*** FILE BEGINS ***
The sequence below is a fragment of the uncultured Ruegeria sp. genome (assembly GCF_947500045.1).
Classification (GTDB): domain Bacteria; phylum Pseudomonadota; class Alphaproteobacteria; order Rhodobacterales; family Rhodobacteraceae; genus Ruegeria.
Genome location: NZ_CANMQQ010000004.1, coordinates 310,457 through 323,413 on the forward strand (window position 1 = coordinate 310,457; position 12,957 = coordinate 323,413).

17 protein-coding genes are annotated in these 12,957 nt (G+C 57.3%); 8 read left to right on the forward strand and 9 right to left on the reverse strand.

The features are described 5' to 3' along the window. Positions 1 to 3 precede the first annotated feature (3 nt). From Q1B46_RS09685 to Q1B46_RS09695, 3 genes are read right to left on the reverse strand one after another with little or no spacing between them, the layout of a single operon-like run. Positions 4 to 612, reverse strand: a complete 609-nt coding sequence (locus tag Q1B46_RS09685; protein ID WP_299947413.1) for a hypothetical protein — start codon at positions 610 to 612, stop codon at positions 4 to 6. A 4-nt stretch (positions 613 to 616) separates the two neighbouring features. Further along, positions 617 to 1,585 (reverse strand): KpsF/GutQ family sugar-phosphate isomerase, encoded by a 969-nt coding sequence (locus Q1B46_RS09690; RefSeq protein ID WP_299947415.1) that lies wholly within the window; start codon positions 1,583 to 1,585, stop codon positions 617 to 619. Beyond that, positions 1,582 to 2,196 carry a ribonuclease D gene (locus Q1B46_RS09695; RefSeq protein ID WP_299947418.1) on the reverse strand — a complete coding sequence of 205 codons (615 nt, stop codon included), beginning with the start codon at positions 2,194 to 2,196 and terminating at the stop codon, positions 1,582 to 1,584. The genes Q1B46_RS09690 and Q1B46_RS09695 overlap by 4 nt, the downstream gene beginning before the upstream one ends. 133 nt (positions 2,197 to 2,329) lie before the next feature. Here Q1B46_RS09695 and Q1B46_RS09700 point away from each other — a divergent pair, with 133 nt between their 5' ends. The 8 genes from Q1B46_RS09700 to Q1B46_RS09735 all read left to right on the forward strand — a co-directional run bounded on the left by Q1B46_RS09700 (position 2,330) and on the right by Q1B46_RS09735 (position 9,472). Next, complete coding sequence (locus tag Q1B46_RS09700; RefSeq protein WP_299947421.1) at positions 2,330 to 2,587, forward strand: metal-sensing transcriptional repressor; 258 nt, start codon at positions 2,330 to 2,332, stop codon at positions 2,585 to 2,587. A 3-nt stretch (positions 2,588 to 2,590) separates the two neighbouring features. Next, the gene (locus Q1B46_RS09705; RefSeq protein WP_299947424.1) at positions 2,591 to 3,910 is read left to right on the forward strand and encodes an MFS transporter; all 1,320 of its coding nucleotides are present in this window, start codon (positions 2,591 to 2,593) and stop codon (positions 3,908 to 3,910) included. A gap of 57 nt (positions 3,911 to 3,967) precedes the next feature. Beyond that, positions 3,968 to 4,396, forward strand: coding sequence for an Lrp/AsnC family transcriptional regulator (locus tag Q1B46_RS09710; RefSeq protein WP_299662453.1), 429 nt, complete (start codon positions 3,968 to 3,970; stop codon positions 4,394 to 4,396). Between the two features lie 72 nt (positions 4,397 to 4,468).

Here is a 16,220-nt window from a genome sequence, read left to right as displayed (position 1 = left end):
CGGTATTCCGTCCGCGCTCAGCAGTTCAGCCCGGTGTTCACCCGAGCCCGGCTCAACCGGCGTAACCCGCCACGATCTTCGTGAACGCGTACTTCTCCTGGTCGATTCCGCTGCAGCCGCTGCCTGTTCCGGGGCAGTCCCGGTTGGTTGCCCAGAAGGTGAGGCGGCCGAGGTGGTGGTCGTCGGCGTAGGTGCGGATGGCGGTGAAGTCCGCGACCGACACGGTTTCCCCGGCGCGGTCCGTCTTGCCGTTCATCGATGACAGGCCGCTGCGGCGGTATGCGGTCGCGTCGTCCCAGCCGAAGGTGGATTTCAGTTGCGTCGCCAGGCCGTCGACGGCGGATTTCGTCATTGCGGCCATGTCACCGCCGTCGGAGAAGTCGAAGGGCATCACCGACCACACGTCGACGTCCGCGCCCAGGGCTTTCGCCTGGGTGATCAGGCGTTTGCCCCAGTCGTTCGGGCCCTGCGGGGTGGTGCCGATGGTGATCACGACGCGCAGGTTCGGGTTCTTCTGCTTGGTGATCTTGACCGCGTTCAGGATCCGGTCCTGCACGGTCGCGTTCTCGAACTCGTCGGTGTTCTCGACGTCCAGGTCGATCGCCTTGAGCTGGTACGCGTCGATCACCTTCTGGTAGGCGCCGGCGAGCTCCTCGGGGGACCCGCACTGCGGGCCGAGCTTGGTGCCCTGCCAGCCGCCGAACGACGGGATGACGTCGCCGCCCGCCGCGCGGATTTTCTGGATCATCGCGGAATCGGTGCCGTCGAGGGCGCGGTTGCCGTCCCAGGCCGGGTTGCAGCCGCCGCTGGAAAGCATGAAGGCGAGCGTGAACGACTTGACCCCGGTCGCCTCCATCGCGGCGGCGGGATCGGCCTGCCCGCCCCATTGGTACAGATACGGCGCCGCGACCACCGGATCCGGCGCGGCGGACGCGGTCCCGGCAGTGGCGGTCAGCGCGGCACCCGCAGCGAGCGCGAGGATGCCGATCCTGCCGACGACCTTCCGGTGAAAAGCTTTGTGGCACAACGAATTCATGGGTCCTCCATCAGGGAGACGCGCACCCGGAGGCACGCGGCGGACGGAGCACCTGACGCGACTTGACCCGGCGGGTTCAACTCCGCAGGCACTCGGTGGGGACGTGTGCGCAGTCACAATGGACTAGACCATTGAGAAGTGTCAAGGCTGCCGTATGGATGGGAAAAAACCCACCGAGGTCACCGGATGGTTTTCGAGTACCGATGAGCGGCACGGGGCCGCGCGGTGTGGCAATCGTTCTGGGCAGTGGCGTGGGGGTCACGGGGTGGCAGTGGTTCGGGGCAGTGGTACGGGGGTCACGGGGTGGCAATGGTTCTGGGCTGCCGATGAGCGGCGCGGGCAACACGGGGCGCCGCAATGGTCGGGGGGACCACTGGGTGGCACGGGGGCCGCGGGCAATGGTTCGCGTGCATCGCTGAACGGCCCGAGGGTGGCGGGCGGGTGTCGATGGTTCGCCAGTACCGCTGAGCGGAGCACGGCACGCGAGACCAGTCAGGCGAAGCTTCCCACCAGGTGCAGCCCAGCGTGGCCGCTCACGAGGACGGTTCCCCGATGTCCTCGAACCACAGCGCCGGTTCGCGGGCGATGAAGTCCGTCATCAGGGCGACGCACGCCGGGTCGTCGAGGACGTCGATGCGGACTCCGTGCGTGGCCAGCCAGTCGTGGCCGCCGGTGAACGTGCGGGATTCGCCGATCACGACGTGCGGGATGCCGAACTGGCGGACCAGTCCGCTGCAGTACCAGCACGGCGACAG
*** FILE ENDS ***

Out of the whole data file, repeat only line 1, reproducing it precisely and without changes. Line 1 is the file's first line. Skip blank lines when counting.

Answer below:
The sequence below is a fragment of the uncultured Ruegeria sp. genome (assembly GCF_947500045.1).